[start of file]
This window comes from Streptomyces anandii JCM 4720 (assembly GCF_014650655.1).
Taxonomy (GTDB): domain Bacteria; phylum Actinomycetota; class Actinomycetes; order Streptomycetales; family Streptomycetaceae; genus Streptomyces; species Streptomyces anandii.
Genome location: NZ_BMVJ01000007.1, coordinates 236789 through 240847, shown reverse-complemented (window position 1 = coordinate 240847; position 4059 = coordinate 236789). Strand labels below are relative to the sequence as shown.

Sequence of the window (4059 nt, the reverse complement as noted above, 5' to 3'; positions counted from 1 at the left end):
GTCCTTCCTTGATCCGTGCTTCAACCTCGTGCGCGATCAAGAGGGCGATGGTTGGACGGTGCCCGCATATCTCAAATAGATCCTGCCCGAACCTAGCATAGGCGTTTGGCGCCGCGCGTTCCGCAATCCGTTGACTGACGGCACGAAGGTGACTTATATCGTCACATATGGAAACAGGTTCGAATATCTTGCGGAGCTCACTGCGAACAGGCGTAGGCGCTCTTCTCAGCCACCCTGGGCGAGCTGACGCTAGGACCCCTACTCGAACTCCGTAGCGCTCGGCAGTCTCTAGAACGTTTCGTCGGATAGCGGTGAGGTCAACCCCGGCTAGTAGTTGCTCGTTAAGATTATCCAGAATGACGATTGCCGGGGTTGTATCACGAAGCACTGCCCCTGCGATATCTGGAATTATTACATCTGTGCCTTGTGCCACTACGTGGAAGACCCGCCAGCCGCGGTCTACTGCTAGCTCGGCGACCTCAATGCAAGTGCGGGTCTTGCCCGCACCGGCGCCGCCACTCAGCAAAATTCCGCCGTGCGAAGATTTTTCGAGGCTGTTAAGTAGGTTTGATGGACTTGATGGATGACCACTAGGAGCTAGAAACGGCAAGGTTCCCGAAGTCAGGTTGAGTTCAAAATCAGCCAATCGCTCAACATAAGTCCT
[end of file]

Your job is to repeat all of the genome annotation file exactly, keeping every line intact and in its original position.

This window comes from Streptomyces anandii JCM 4720 (assembly GCF_014650655.1).
Taxonomy (GTDB): domain Bacteria; phylum Actinomycetota; class Actinomycetes; order Streptomycetales; family Streptomycetaceae; genus Streptomyces; species Streptomyces anandii.
Genome location: NZ_BMVJ01000007.1, coordinates 236789 through 240847, shown reverse-complemented (window position 1 = coordinate 240847; position 4059 = coordinate 236789). Strand labels below are relative to the sequence as shown.

Sequence of the window (4059 nt, the reverse complement as noted above, 5' to 3'; positions counted from 1 at the left end):
GTCCTTCCTTGATCCGTGCTTCAACCTCGTGCGCGATCAAGAGGGCGATGGTTGGACGGTGCCCGCATATCTCAAATAGATCCTGCCCGAACCTAGCATAGGCGTTTGGCGCCGCGCGTTCCGCAATCCGTTGACTGACGGCACGAAGGTGACTTATATCGTCACATATGGAAACAGGTTCGAATATCTTGCGGAGCTCACTGCGAACAGGCGTAGGCGCTCTTCTCAGCCACCCTGGGCGAGCTGACGCTAGGACCCCTACTCGAACTCCGTAGCGCTCGGCAGTCTCTAGAACGTTTCGTCGGATAGCGGTGAGGTCAACCCCGGCTAGTAGTTGCTCGTTAAGATTATCCAGAATGACGATTGCCGGGGTTGTATCACGAAGCACTGCCCCTGCGATATCTGGAATTATTACATCTGTGCCTTGTGCCACTACGTGGAAGACCCGCCAGCCGCGGTCTACTGCTAGCTCGGCGACCTCAATGCAAGTGCGGGTCTTGCCCGCACCGGCGCCGCCACTCAGCAAAATTCCGCCGTGCGAAGATTTTTCGAGGCTGTTAAGTAGGTTTGATGGACTTGATGGATGACCACTAGGAGCTAGAAACGGCAAGGTTCCCGAAGTCAGGTTGAGTTCAAAATCAGCCAATCGCTCAACATAAGTCCT